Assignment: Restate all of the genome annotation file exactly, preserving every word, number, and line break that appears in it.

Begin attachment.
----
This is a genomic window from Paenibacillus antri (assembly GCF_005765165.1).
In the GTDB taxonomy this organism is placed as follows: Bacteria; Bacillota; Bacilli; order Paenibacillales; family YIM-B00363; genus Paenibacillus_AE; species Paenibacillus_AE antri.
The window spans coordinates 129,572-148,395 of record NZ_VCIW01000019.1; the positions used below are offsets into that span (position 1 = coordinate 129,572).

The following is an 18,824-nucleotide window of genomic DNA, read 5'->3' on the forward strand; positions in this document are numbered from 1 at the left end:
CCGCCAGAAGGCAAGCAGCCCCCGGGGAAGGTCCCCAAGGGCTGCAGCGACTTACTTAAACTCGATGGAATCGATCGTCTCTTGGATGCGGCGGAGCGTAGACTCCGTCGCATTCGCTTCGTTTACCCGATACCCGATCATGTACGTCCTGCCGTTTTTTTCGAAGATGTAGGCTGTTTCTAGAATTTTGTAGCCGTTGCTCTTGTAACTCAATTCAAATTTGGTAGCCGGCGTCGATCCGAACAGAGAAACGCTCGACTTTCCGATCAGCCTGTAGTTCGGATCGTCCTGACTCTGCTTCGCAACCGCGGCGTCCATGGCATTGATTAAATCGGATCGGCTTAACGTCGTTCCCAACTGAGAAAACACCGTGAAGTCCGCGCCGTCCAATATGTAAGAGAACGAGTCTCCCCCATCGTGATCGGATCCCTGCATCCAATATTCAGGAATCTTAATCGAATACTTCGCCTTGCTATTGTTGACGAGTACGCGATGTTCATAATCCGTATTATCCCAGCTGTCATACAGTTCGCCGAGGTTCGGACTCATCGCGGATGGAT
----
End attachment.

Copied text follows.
This is a genomic window from Paenibacillus antri (assembly GCF_005765165.1).
In the GTDB taxonomy this organism is placed as follows: Bacteria; Bacillota; Bacilli; order Paenibacillales; family YIM-B00363; genus Paenibacillus_AE; species Paenibacillus_AE antri.
The window spans coordinates 129,572-148,395 of record NZ_VCIW01000019.1; the positions used below are offsets into that span (position 1 = coordinate 129,572).

The following is an 18,824-nucleotide window of genomic DNA, read 5'->3' on the forward strand; positions in this document are numbered from 1 at the left end:
CCGCCAGAAGGCAAGCAGCCCCCGGGGAAGGTCCCCAAGGGCTGCAGCGACTTACTTAAACTCGATGGAATCGATCGTCTCTTGGATGCGGCGGAGCGTAGACTCCGTCGCATTCGCTTCGTTTACCCGATACCCGATCATGTACGTCCTGCCGTTTTTTTCGAAGATGTAGGCTGTTTCTAGAATTTTGTAGCCGTTGCTCTTGTAACTCAATTCAAATTTGGTAGCCGGCGTCGATCCGAACAGAGAAACGCTCGACTTTCCGATCAGCCTGTAGTTCGGATCGTCCTGACTCTGCTTCGCAACCGCGGCGTCCATGGCATTGATTAAATCGGATCGGCTTAACGTCGTTCCCAACTGAGAAAACACCGTGAAGTCCGCGCCGTCCAATATGTAAGAGAACGAGTCTCCCCCATCGTGATCGGATCCCTGCATCCAATATTCAGGAATCTTAATCGAATACTTCGCCTTGCTATTGTTGACGAGTACGCGATGTTCATAATCCGTATTATCCCAGCTGTCATACAGTTCGCCGAGGTTCGGACTCATCGCGGATGGAT